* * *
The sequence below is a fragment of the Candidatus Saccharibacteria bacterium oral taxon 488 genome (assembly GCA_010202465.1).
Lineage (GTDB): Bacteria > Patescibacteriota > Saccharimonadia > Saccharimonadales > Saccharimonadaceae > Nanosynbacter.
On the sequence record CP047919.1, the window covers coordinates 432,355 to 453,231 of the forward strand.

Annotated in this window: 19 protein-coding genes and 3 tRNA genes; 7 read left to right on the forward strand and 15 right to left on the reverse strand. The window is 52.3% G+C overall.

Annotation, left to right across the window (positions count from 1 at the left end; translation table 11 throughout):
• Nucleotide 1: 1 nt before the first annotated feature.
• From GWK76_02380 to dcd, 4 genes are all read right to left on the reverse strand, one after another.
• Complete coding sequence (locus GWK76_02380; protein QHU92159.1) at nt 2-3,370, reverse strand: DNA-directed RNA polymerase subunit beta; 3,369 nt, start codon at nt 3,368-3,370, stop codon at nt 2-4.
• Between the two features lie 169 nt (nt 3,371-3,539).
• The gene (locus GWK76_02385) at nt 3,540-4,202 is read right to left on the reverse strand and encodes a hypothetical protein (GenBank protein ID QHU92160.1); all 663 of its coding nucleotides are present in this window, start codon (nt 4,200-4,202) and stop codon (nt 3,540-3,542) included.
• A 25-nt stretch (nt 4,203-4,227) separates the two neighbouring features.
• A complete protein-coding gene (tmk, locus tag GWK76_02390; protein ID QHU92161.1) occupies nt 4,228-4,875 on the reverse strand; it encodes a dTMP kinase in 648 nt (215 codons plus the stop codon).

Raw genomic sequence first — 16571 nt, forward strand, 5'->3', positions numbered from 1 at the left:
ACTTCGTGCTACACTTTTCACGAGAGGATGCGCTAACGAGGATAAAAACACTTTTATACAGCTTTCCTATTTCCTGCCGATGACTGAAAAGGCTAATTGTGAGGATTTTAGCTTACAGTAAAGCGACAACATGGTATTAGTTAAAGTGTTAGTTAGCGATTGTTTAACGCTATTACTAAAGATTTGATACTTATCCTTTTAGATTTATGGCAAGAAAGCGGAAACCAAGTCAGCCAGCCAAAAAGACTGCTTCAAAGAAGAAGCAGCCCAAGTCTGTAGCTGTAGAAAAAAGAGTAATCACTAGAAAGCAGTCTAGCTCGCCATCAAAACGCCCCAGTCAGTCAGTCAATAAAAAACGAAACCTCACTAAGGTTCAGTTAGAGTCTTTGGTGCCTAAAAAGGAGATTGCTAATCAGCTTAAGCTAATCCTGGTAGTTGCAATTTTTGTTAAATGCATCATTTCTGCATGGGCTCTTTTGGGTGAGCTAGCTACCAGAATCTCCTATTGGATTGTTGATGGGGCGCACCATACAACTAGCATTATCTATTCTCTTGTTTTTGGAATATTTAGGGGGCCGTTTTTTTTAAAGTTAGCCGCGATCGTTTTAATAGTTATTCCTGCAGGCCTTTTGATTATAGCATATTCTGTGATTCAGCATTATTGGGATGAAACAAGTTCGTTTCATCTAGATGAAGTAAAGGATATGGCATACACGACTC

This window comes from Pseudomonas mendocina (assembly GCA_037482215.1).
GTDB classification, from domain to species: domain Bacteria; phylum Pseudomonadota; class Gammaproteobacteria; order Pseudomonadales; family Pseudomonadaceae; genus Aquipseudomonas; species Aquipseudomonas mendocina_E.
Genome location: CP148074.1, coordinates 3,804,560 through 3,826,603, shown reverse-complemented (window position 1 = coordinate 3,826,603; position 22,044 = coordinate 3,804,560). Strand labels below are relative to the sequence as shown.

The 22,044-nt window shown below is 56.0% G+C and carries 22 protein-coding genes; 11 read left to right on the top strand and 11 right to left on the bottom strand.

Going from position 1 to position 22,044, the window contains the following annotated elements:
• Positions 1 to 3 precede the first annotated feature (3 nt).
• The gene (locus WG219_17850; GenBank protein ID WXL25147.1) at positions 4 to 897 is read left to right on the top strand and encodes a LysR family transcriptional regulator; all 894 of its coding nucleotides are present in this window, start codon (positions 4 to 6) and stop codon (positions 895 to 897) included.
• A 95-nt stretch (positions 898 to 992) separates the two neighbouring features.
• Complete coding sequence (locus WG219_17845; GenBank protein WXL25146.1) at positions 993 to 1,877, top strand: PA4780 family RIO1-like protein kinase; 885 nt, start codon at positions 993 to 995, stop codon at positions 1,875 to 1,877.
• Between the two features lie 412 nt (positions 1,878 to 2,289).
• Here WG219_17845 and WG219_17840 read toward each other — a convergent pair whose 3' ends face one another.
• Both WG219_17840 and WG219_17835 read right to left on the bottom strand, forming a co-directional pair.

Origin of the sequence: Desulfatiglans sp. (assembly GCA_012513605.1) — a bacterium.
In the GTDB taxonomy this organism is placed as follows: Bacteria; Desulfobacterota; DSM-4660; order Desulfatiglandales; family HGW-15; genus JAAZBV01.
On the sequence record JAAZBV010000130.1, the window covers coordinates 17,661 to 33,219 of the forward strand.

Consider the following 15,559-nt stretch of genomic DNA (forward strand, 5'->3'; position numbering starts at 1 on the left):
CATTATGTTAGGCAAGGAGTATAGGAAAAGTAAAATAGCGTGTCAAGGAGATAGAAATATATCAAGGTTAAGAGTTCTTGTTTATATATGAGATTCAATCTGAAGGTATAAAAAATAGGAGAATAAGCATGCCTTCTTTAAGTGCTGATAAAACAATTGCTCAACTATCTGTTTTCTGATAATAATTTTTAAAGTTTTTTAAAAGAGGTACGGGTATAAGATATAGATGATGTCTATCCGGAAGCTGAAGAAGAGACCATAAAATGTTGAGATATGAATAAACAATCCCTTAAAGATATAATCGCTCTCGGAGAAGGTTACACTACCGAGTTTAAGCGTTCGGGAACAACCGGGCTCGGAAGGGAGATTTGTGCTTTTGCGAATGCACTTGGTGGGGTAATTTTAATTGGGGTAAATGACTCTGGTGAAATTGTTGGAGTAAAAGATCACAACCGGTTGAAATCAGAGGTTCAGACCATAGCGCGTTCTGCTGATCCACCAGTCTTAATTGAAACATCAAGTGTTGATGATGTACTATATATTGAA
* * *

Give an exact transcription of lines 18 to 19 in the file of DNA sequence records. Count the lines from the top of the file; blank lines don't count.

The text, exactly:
The 22,044-nt window shown below is 56.0% G+C and carries 22 protein-coding genes; 11 read left to right on the top strand and 11 right to left on the bottom strand.

Going from position 1 to position 22,044, the window contains the following annotated elements: